Corporate Minutes California: Everything You Need to Know
Corporate minutes California are important records that all California corporations must keep as it help to establish the business decision-making process.3 min read
Corporate minutes California are important records that all California corporations must keep. These records help to establish the decision-making process of the business and shed light on essential business processes.
Minutes and Unanimous Written Consent
When the shareholders and directors of a corporation hold meetings, the company is required by law to prepare one of the following:
- Minutes of the meeting.
- Actions by Unanimous Written Consent.
However, directors or shareholders must sign the minutes (consents). Corporate minutes and consents help to prove that the corporation carries out proper deliberations and that every stakeholder takes part in the decision-making process of the corporation.
The minutes or consents of meetings must list out the actions considered, the resolution passed, and the vote of each director or shareholder regarding each decision. Shareholders must sign the minutes of shareholder meetings, while directors sign the minutes for board of directors meetings. The minutes and copies of the notices of the meeting (or Waiver of Notice) sent to attendees of the meeting are kept in the corporate minute book.
Importance of the Language of Your Corporation's Minutes or Unanimous Written Consents
While corporate minutes are confidential, a court can subpoena the records, and the IRS can request for copies of your corporate minute book during an audit. It is vital for the wording of your minutes to provide enough information to protect you without giving out too many details that could hurt your interests in the event of lawsuits or an IRS audit. Be careful with the wording in your annual and special minutes, especially if you plan to draft it yourself.
A California corporation also needs to maintain a corporate minute book to keep originals or copies of all the signed and approved minutes or Actions by Unanimous Consent from any special or annual meetings of the corporation's shareholders and directors. The corporate minute book should be kept in a real book or binder, but it can also be something more formal. The minute book should also have copies of all submissions to government agencies, corporate contracts, and promissory notes.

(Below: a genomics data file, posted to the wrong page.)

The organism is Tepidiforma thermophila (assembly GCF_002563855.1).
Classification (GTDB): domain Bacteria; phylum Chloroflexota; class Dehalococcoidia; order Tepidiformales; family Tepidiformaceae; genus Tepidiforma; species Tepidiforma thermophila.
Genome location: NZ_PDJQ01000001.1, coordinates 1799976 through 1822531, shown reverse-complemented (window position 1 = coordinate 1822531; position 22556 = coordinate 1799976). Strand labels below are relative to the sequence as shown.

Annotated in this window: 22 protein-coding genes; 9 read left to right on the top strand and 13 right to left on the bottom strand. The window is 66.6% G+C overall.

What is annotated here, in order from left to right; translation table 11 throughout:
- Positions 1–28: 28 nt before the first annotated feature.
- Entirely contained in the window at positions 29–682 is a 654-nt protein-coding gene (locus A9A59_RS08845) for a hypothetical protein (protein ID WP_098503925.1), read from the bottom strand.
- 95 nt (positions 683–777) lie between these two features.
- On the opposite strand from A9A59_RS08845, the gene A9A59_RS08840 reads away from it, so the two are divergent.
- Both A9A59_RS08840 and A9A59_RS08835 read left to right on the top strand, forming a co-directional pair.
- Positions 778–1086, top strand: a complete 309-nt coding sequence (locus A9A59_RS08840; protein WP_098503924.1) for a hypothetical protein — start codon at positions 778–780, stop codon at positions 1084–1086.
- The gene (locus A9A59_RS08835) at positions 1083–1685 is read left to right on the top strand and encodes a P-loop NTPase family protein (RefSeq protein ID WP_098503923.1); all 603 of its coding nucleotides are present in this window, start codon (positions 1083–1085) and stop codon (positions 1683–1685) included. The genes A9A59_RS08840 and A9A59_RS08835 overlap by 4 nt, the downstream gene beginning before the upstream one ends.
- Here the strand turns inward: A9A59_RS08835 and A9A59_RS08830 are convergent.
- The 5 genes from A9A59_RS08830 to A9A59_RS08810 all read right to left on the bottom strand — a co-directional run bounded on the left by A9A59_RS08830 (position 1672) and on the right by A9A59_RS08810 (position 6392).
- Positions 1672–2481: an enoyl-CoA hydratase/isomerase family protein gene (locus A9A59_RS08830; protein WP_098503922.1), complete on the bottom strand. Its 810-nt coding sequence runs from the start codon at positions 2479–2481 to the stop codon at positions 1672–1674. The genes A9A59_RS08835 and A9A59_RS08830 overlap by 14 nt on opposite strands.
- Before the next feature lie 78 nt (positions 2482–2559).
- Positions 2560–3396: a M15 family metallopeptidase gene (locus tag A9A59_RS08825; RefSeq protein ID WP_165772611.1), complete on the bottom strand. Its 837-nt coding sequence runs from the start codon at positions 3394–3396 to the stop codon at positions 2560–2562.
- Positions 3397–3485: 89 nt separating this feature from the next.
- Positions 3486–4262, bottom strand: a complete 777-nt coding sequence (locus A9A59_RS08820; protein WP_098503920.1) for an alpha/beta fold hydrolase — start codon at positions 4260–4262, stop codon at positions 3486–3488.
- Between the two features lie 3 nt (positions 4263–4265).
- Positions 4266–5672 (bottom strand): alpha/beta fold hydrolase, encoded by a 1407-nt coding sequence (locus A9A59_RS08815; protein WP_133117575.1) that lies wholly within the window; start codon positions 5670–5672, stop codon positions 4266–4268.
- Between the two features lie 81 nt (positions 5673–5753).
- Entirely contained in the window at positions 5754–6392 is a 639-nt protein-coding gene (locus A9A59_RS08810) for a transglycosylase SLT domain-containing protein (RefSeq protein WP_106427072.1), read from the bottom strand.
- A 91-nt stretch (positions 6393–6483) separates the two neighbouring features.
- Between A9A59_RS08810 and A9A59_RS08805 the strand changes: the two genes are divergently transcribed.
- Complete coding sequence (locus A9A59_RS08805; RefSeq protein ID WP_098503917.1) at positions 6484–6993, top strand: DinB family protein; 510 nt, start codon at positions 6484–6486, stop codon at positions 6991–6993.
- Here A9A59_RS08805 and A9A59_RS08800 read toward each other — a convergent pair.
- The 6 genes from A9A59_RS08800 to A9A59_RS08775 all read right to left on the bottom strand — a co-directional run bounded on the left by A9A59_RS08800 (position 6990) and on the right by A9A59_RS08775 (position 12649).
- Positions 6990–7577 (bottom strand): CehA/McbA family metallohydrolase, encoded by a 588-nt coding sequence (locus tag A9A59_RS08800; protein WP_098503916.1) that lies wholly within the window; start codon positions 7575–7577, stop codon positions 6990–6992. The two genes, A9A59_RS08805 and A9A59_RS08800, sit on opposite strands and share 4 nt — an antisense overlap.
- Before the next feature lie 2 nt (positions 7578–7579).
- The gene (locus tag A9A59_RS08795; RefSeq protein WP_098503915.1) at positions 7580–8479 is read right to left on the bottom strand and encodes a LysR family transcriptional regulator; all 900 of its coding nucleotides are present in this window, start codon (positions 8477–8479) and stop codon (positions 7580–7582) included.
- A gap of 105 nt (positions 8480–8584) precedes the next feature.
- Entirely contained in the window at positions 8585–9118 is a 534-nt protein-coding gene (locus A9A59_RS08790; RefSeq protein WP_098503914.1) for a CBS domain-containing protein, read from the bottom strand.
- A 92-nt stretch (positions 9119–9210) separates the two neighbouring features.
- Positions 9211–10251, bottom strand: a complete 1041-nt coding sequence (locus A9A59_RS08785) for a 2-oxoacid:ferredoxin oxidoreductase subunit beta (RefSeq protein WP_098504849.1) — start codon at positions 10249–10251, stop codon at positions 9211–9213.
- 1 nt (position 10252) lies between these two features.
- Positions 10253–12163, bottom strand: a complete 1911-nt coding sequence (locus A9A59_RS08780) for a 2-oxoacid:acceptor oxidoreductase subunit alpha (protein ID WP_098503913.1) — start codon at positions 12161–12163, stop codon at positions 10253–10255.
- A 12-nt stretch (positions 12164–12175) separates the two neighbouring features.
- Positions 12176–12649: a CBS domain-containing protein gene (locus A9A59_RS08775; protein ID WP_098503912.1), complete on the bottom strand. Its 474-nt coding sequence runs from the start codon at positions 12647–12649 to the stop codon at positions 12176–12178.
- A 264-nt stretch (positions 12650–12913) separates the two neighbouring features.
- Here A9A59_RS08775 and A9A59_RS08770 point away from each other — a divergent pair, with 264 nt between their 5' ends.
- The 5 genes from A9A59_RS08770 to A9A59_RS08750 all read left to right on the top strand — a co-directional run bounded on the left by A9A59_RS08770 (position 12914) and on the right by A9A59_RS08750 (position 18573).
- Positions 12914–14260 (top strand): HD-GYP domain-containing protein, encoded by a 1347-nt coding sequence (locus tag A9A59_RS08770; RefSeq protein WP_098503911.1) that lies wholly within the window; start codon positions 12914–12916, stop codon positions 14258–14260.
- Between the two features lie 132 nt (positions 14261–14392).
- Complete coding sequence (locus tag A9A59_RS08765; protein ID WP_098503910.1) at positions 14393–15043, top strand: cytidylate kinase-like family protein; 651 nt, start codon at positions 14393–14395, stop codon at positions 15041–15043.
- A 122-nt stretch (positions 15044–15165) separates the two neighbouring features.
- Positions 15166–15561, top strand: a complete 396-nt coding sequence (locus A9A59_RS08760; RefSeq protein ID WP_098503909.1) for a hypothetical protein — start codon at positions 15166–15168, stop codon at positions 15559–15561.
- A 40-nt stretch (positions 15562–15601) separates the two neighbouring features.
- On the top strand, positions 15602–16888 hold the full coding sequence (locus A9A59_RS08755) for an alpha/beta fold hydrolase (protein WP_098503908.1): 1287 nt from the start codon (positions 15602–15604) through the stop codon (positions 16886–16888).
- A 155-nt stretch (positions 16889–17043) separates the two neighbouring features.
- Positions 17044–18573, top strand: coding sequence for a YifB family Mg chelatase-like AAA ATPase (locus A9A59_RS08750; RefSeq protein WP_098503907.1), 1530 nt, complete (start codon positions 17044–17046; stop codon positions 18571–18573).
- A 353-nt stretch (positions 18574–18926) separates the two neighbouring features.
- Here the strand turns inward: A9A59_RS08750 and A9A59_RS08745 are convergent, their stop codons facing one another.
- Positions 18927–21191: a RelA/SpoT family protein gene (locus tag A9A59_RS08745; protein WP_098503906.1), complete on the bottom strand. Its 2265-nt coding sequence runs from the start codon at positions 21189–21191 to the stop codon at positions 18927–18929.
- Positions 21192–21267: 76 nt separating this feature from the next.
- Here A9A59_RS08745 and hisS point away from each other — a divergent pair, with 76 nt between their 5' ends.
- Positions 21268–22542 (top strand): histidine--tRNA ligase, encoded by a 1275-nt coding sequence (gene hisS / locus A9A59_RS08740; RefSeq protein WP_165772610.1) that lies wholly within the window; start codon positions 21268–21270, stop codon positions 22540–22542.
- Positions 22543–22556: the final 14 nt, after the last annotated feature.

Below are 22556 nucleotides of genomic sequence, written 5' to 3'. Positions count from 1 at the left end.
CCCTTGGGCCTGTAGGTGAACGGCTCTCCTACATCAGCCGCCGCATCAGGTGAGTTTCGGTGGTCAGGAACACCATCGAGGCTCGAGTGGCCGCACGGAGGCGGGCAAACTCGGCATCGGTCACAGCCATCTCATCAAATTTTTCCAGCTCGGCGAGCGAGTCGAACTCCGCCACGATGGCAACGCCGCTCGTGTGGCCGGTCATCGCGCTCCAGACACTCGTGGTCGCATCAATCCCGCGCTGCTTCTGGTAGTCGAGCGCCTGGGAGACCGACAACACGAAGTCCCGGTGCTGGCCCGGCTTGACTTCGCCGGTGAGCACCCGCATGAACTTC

What Are Corporate Minutes?
Corporate minutes are used to record actual happenings during directors' or shareholders' meetings, such as decisions on tax, legal, and financial matters and as well as votes taken at the meetings.
Corporate minutes provide several benefits for a corporation. They help to reduce the risk of future disputes and provide a reliable record of meeting resolutions in the event that the corporation needs concrete evidence to support a decision or action.
What Is Documented in the Annual Minutes?
Annual minutes consists of a record of critical business decisions that stakeholders of the corporation made at the annual meetings. Annual minutes should also list the date and location of the meeting, attendees from the company, as well as a summary of the corporation's actions during the last fiscal year.
The following are some of the basic requirements of corporations:
- State law requires all corporations to hold valid corporate meetings and keep corporate minutes of those meetings.
- Corporations are required to hold meetings only once a year, especially if the corporation is small.
If you are the only shareholder in your S corporation, your annual minutes can be as simple as recording the date for the meeting and stating that the meeting took place between the board of directors and shareholder.
While it is not required, you can state your annual profit and loss statement in the annual minutes. Also, record any important changes to the business throughout the year. If your corporate bylaws and articles of incorporation provide for electing officers each year, then elect officers. After that, sign the minutes as the corporation's secretary.